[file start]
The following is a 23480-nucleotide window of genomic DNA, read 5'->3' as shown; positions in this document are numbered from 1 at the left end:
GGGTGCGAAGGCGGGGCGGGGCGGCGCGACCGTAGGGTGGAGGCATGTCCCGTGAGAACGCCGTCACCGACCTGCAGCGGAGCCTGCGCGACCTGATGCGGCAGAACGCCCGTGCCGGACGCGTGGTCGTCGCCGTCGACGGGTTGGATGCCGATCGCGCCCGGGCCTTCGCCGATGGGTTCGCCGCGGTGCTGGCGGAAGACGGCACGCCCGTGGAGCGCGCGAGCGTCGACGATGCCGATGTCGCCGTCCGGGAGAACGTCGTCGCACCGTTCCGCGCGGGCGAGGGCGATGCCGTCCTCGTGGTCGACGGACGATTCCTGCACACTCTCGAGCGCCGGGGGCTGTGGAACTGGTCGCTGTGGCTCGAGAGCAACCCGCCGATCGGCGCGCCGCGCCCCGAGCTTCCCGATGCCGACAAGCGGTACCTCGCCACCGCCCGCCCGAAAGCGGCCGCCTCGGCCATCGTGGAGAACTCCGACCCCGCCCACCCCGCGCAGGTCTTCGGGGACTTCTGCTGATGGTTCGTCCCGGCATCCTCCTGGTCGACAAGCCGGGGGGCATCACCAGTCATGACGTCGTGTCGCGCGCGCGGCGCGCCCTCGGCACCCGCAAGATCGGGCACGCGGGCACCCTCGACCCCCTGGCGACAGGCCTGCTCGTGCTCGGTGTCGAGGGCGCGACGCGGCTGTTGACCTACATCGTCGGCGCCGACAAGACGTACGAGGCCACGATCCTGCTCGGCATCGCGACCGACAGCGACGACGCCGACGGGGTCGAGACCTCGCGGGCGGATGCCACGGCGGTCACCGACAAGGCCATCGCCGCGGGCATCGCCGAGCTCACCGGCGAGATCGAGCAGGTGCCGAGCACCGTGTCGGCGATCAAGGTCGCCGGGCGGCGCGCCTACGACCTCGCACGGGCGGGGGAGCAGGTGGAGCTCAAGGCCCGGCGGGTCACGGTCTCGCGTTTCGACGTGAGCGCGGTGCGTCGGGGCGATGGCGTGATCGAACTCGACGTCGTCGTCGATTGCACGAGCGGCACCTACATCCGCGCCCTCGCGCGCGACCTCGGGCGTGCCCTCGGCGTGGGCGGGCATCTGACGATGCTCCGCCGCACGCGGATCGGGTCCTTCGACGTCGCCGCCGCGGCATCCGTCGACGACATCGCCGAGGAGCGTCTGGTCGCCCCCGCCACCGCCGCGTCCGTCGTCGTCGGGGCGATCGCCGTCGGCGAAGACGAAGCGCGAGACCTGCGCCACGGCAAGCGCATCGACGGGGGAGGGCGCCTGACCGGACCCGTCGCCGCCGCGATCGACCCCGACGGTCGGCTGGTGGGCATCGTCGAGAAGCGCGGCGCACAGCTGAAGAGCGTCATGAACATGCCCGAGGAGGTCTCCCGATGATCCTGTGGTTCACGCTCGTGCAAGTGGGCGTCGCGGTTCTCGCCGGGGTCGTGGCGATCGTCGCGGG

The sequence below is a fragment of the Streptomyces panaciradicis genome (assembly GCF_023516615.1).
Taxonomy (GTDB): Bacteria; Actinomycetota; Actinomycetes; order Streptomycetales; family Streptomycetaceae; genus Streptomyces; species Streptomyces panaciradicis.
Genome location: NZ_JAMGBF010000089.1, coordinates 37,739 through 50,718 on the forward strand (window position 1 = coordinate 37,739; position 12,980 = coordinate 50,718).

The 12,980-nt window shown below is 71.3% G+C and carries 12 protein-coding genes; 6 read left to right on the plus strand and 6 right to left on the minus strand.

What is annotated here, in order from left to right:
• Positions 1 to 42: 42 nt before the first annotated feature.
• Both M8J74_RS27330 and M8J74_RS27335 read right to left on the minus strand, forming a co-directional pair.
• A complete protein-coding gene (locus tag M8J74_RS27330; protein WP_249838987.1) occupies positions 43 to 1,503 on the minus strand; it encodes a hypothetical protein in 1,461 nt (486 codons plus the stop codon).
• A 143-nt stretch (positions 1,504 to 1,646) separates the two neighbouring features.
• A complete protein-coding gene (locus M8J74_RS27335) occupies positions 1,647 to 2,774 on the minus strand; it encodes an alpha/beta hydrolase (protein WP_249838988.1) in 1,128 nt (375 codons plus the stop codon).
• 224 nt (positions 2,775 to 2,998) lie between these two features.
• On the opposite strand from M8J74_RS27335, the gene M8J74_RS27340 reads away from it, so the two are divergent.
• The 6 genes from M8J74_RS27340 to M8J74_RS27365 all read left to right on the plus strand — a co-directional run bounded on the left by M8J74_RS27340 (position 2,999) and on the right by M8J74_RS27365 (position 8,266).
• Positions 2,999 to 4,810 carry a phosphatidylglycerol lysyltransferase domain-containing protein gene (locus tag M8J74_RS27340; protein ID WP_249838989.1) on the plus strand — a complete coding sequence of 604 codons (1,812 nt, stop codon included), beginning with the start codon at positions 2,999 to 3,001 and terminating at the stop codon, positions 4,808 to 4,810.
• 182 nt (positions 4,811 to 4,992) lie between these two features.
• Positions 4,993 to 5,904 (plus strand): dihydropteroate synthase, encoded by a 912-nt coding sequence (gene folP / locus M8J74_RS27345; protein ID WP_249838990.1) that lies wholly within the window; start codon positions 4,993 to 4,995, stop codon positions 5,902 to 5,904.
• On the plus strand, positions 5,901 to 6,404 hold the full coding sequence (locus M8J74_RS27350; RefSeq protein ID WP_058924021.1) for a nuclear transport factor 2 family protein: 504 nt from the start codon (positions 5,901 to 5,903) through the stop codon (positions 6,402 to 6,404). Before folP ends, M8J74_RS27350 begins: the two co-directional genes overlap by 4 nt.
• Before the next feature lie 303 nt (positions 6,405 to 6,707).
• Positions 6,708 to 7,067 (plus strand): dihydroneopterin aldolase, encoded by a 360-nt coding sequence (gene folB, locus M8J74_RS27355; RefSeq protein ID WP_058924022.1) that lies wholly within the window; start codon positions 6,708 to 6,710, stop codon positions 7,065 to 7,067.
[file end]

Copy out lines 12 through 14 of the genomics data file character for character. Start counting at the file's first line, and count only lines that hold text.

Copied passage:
• A complete protein-coding gene (locus M8J74_RS27335) occupies positions 1,647 to 2,774 on the minus strand; it encodes an alpha/beta hydrolase (protein WP_249838988.1) in 1,128 nt (375 codons plus the stop codon).
• 224 nt (positions 2,775 to 2,998) lie between these two features.
• On the opposite strand from M8J74_RS27335, the gene M8J74_RS27340 reads away from it, so the two are divergent.